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SYMHC Classics: Not Ned - Early Australian Bushrangers

2019-12-14 | 🔗

While Ned Kelly may be the most famous bushranger, he's certainly not the only one. Join previous hosts Deblina and Sarah as they explore the lives of early bush rangers in this 2011 classic.

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This is an unofficial transcript meant for reference. Accuracy is not guaranteed.
As a child. The first words out of your mouth were you're, not the boss of me. Boss moves are the moves. You make an you, never have to worry about the boss approving a vacation since wait. What. vacation Europe a business owner born to be your own boss and Amex can help with finance options for eligible business customers, so you can keep doing what you were made to do the powerful back of American Express, don't do business without it terms, apply, learn more american, Express Dotcom, slash business happy Saturday, everybody as we promised last Saturday. Today we have another episode on Bush Rangers from previous hosts, Sarah actively minimum, and this first came out on September, Fourteenth twenty eleven and it covers the early years of Bush Rangers in Austria. It is the note similarly last time this episode is eight years old at this point and if we were recording its day, would probably update of the language about things liking, Carson
criminal justice otherwise enjoy welcome to stuff you missed in history, glass production of I've already used our stuff works, hello look into the pot cast, I'm doing a chopper boarding and I'm fair, daddy and opened a summer. We did a protest on NED Kelly and we talked about this mystery of us goal that was turned in by it was turned into australian trailing authority. by a farmer named Tom Backs, are in two thousand nine and backs her wooden how he came to have it, but he claimed that it was the skull of NED, Kelly and Tories Bush Ranger, who was captured, convicted and hanged back in the eighteen hundreds after getting into a now famous shoot out with the police which we covered and are up said: NED Kelly's last stand. We also speculated it's a little shady to not mention how you come across the head and on our that sounds a suspicious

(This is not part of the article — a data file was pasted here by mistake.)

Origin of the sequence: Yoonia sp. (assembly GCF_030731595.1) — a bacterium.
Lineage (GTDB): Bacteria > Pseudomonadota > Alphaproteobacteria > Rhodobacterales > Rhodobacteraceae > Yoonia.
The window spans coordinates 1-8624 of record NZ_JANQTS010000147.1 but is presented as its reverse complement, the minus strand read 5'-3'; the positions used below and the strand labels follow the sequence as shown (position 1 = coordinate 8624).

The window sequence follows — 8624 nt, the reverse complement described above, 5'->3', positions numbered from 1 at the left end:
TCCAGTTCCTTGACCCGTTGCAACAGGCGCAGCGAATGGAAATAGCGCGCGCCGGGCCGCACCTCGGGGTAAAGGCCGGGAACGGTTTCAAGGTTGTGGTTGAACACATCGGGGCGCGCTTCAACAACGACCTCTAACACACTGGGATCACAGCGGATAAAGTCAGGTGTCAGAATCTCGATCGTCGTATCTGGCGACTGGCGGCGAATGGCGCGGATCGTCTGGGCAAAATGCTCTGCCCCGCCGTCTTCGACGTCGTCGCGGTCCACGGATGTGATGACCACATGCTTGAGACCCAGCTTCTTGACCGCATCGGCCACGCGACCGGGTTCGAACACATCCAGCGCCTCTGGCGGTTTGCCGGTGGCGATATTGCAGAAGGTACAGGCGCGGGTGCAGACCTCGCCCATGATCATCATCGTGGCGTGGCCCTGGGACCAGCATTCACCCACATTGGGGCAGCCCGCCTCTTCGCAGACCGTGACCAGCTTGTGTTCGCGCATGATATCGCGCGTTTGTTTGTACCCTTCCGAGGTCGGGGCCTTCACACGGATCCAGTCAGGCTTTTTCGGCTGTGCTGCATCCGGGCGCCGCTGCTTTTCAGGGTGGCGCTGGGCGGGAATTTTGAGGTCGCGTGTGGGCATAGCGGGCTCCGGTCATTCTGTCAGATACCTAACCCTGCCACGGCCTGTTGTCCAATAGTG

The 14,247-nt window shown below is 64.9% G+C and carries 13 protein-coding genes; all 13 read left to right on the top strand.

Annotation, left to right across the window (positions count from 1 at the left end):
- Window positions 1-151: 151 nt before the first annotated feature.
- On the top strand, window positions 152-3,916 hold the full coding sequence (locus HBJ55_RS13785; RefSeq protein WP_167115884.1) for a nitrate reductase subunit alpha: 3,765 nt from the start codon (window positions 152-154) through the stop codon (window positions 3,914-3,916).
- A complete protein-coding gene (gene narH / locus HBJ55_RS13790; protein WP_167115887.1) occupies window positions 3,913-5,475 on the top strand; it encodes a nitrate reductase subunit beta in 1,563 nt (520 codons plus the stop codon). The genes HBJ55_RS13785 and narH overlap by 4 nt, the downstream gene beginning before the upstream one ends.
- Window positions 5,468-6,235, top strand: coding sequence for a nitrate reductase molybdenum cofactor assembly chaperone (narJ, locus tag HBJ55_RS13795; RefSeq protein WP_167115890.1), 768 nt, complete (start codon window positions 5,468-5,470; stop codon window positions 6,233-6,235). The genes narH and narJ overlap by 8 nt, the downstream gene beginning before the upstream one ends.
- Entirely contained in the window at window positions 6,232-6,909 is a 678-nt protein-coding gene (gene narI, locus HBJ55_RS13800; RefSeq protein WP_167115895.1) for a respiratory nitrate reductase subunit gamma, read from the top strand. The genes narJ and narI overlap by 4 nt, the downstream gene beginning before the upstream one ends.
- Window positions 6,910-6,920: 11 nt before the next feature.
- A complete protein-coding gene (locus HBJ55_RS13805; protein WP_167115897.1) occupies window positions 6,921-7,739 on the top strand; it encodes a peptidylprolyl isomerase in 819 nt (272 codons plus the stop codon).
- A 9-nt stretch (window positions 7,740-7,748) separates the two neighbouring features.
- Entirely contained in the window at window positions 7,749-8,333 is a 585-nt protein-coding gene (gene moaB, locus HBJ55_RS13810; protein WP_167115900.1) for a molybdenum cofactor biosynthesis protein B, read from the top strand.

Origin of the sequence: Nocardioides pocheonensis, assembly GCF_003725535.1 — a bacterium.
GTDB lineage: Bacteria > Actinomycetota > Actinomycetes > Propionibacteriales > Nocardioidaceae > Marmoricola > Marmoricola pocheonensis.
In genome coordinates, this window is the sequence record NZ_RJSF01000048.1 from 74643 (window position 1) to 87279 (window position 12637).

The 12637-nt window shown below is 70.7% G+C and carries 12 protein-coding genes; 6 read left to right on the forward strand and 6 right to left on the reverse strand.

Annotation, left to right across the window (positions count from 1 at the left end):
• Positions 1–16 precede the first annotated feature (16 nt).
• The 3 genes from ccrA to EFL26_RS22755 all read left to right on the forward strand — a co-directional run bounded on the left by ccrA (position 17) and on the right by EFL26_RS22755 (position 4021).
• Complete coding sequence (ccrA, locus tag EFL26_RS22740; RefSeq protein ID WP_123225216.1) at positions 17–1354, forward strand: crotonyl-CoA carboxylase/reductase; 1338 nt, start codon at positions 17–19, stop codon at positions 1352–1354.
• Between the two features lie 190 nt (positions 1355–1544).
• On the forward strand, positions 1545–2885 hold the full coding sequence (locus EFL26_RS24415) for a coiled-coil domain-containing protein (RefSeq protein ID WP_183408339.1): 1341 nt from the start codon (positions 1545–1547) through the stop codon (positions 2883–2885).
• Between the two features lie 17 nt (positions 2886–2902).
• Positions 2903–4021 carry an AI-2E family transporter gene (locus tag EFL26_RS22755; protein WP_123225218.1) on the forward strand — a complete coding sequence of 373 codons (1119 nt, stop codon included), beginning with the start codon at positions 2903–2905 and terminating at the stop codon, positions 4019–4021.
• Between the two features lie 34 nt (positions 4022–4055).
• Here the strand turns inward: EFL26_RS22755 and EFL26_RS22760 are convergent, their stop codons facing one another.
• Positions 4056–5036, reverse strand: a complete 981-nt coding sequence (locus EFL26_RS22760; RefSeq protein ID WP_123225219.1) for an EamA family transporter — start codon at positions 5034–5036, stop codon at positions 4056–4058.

the other still more return. No there, especially in light of recent news, but the skull, stolen from Melbourne, jail and nineteen. Seventy eight, so there was a chance that the one backs are turned and could have been authentic, but experts at the Victorian Institute, a forensic medicine had noble ideas, and so by the time of that last podcast we did the story had kind of gone cold, but then just the other day September. First, another Kelly Story broke and we heard from listeners all over the world about this immediately. So many email and I feel, like I arrive at work, and I my entire inbox was filled with NED Kelly related email. There was really a because shining moment. First Steffy missed in history class listeners. Clearly everyone with an alert for it NED Kelly NEWS, and I was out of touch that everybody thought of us to say news wasn't about the skull, but the rest of NED Kelly's remains had been identified. His he had been moved from. Melbourne
jail to penetrate president back in nineteen, twenty nine and bury there in a mass grave with thirty three other prisoners, though after the skull That's the remains had been exude in two thousand nine and the visa. I was able to identify those remains thanks, largely to a dna sample that was taken from a Melbourne school teacher named Lee all who is the great grandson of Kelly's stir, so little modern science come into play here again, cool is that I mean he must be like the most famous person in Australia at the moment. Can you imagine being one of his students but anyway, but means there. An almost complete skeleton, with a lot lotta wear and tear, as you might imagine, if you know anything about the NED Kelly Story and its missing most of his skull. So there is definitely more to come, a story and we'll pick up with that, a little more later on, but of course, hearing about this exciting